Civil society organizations (CSOs) across Southeast Asia (SEA) called on Asean leaders to establish structured platforms for meaningful engagement on sustainable and equitable energy with multi-stakeholders in the region.
At the same time, the groups also highlighted the importance of establishing robust mechanisms for transparency, accountability, and governance that encompass both public and private sectors in a joint statement by 19 CSOs following the Regional Convening of CSOs on Just Energy Transition during the ASEAN summit in Jakarta, Indonesia from August 29 to 31.
Around 70 climate and energy thought leaders, policymakers, and experts from Indonesia, Philippines, Timor Leste, Malaysia, Cambodia, and Laos gathered in Jakarta for critical dialogues and collaborative endeavors aimed at driving a sustainable and equitable energy transition across SEA.
With Indonesia taking on the role of hosting the Asean Summit, the year 2023 could be a turning point in terms of the energy transition efforts within the region.
Asean has already committed to addressing climate change through the reduction of greenhouse gas emissions and the increase of renewable energy use. However, the pursuit of a just energy transition in the region continues to be riddled with challenges. According to the Asean Centre for Energy, at least 47 million of the Asean population still has no access to electricity.
“Commitments so far have focused more on the technocratic aspects of reducing the use of fossil fuel energy and accelerating the development of renewable energy. The question arises: Where is the equity? Where is justice in the energy transition declaration from the Asean ministries?” said Publish What You Pay (PWYP) Indonesia National Coordinator Aryanto Nugroho.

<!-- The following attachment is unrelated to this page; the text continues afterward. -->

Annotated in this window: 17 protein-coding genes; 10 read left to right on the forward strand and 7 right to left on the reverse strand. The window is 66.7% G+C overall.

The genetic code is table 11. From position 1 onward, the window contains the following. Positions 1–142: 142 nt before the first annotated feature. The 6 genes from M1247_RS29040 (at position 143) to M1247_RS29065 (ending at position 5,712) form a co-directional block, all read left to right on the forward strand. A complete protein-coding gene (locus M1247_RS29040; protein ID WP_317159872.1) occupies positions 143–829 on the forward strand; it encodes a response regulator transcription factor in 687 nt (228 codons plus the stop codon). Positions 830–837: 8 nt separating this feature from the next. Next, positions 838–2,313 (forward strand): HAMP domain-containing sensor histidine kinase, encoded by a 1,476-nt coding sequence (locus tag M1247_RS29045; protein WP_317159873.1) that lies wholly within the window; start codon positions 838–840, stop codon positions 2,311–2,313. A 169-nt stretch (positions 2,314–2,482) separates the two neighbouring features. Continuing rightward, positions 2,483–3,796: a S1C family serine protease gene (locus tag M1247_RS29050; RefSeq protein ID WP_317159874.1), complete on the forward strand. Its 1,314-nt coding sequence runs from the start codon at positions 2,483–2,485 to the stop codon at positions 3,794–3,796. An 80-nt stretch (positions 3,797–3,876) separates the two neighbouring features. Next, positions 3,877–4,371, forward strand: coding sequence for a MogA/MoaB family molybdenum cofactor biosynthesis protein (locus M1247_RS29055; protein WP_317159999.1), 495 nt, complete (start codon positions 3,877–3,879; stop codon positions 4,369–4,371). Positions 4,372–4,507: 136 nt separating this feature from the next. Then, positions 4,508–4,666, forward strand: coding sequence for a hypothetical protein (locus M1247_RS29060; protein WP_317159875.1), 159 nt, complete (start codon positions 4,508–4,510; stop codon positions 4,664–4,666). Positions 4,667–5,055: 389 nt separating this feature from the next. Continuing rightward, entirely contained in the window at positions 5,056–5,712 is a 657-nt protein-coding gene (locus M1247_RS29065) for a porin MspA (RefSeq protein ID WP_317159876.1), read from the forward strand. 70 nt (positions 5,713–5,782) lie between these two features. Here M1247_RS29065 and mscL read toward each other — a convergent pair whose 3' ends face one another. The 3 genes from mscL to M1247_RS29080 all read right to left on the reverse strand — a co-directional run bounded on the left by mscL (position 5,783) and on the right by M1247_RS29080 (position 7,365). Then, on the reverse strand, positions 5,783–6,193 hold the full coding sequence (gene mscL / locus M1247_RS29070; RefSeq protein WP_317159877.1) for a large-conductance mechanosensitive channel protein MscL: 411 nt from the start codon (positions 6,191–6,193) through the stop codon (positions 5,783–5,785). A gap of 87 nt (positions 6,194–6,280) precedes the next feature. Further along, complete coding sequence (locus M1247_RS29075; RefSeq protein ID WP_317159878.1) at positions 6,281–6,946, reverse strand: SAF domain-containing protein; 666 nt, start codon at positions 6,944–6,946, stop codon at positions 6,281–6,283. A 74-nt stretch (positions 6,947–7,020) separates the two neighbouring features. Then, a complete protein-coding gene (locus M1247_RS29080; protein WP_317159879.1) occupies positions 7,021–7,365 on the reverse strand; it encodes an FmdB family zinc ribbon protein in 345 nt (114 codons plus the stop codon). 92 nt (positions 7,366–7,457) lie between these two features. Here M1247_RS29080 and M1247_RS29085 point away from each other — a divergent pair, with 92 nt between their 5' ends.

The Oxfam in Asia Regional Director John Samuel explained, “When we talk about decarbonizing energy transition, it involves technology and it involves money. On top of securing access to these resources is the need to ensure that these fairly reach the poorest and marginalized sectors of the society.”
They also urged leaders to promote the development and adoption of appropriate and sustainable technologies and integrate gender-responsive and socially inclusive policies into every facet of energy transition planning and implementation.
The groups also pushed for implementing robust capacity-building programs and assurance that “justice is at the heart of transition.”
SEA is at the forefront of climate risk (Global Climate Risk Index, 2021). With increasing average temperature by 2.3 degrees Celsius, the McKinsley Global Institute estimates that 600 million people in Asia could be affected by heat waves in a year. Extreme rainfall in Asian regions could increase by three or four times.
The 2022 Oxfam report states that these frequent and intense climate disasters disproportionally affect marginalized communities and social groups.
However, an energy transition alone does not ensure that vulnerable groups benefit from the transition.
Asean possesses a significant abundance of renewable energy sources, including solar, wind, and hydro, although their distribution across the region is not uniform. As per the Sustainable Development Scenario outlined by the International Energy Agency (IEA), Southeast Asia necessitates an annual investment of approximately $180 billion in clean energy by 2030 to ensure alignment with the region’s climate objectives.
The availability of affordable financing for a just energy transition, however, remains a distant reality in the Asean context.
“With the broader aim of a fossil-free future that ensures no one is left behind, the convening compelled us to reevaluate our direction. There are so many opportunities for action, but how can we recalibrate our efforts to align with this overarching goal, maximize our impact in the spheres of influence, and minimize inefficiencies along the way?” Climate Action Network Southeast Asia (CANSEA) Policy and Administrative Officer Pree Bharadwaj said.
Numerous ASEAN nations house indigenous groups and vulnerable communities whose well-being and traditional ways of life face jeopardy from coal mining and electricity generation. In this context, a just energy transition mandates the shielding of these communities and their traditional lands.
The SEA regional convening on just energy transition aims to address these complex issues head on by fostering robust multi-stakeholder collaboration and bringing country-level JET narratives into a cohesive regional perspective.